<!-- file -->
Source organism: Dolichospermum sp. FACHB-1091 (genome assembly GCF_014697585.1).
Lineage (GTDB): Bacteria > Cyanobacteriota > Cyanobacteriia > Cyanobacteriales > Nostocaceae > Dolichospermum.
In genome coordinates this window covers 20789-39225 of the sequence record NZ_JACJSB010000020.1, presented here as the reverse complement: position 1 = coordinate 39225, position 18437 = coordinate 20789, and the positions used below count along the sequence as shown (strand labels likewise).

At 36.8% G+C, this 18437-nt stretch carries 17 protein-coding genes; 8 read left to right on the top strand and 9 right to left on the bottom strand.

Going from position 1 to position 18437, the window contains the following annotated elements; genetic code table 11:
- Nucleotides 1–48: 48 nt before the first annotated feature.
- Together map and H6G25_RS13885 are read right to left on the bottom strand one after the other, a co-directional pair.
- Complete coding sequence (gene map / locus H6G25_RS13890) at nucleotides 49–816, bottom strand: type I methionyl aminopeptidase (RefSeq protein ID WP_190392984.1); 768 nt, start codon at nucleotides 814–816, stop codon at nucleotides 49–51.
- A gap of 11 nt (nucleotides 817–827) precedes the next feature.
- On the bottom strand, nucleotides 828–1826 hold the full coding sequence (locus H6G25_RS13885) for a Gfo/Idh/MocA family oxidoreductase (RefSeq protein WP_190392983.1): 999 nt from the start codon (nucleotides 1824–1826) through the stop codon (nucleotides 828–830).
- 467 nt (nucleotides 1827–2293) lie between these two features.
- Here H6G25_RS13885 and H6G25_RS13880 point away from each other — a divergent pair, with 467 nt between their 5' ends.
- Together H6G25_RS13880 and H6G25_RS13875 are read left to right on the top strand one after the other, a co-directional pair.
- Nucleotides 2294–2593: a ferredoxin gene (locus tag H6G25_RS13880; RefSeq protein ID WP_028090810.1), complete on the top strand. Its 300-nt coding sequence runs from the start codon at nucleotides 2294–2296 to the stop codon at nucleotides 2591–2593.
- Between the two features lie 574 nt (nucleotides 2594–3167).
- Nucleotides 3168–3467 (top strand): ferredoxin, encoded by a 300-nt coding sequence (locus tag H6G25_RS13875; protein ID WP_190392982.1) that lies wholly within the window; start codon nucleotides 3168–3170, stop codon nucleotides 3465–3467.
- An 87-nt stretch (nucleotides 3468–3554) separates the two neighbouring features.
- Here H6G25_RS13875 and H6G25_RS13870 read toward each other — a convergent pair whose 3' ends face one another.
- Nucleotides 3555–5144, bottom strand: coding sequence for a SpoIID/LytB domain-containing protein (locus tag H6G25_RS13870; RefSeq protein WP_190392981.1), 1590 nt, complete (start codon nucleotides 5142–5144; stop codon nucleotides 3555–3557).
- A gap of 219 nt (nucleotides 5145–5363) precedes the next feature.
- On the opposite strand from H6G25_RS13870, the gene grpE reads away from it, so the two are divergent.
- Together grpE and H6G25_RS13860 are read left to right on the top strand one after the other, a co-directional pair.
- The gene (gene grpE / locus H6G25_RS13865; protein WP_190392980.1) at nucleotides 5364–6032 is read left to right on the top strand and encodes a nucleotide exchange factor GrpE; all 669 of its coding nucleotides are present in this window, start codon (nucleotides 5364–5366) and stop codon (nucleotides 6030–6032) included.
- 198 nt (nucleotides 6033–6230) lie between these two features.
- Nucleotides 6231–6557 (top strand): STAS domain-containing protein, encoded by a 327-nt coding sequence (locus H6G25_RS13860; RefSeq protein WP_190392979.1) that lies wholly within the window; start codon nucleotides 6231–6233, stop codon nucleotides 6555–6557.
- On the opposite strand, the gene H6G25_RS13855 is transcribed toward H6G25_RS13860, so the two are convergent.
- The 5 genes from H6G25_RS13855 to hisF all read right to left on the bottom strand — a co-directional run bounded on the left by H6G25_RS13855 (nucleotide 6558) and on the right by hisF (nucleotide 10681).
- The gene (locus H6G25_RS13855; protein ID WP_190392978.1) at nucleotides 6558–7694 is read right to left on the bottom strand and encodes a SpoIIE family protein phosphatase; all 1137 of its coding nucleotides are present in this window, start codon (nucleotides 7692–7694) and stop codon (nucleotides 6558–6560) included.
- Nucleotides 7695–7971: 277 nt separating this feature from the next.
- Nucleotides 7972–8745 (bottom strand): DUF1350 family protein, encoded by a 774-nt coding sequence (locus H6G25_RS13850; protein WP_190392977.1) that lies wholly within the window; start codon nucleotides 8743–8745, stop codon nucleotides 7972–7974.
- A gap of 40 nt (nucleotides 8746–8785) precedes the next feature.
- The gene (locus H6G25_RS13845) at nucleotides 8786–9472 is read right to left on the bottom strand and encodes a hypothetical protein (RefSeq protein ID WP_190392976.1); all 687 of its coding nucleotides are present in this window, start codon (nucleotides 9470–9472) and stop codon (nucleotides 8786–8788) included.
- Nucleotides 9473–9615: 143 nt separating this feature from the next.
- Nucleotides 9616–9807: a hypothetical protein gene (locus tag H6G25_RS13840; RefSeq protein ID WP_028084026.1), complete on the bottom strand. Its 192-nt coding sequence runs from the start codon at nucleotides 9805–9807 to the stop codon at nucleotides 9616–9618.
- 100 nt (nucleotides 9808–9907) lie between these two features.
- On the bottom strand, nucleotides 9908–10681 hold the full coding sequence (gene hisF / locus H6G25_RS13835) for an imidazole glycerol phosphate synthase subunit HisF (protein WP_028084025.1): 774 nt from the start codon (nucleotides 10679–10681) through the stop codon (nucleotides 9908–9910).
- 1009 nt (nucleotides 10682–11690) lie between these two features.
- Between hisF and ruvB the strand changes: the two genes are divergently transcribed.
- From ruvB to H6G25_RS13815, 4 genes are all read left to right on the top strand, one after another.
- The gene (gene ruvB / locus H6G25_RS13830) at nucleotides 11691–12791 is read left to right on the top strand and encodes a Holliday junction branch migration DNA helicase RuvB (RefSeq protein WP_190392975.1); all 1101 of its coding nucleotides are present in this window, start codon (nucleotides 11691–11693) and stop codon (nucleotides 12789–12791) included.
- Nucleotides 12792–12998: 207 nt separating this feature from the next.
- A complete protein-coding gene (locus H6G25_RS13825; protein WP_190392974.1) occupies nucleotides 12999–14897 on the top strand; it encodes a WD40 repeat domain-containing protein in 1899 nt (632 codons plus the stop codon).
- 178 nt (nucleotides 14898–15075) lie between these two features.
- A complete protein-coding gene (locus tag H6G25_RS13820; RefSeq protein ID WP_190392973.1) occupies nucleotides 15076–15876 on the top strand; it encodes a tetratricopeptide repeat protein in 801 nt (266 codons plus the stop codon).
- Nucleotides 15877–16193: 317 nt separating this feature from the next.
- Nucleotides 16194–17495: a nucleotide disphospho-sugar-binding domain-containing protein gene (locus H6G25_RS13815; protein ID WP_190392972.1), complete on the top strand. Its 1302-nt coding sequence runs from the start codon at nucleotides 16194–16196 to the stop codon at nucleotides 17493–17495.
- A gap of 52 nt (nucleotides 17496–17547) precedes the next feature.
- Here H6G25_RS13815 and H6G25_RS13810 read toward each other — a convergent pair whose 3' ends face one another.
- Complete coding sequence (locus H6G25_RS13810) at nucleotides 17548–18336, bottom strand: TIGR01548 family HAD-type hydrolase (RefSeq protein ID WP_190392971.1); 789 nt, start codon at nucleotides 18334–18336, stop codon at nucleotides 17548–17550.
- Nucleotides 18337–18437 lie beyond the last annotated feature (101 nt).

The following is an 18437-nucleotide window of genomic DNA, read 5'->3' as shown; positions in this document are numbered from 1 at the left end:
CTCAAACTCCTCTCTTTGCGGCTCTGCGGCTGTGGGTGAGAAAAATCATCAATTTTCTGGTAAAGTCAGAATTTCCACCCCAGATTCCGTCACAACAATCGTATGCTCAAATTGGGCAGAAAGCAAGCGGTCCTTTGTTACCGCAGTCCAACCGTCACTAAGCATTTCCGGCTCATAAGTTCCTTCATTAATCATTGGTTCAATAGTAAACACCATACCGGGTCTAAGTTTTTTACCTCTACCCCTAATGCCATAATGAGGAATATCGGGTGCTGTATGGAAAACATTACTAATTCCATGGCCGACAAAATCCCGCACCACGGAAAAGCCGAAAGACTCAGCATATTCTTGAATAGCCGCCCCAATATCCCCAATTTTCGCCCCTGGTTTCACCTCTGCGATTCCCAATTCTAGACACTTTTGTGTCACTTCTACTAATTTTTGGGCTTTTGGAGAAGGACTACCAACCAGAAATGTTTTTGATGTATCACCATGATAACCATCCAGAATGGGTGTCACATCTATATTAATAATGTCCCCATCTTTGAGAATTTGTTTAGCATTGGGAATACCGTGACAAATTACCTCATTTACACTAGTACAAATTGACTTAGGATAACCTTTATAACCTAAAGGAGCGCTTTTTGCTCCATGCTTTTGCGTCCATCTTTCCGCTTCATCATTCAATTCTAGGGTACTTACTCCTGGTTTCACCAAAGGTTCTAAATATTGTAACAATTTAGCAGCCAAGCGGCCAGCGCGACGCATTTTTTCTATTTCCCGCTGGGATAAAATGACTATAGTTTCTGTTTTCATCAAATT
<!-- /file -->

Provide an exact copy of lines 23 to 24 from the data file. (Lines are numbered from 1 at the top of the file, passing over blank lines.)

- The gene (gene grpE / locus H6G25_RS13865; protein WP_190392980.1) at nucleotides 5364–6032 is read left to right on the top strand and encodes a nucleotide exchange factor GrpE; all 669 of its coding nucleotides are present in this window, start codon (nucleotides 5364–5366) and stop codon (nucleotides 6030–6032) included.
- 198 nt (nucleotides 6033–6230) lie between these two features.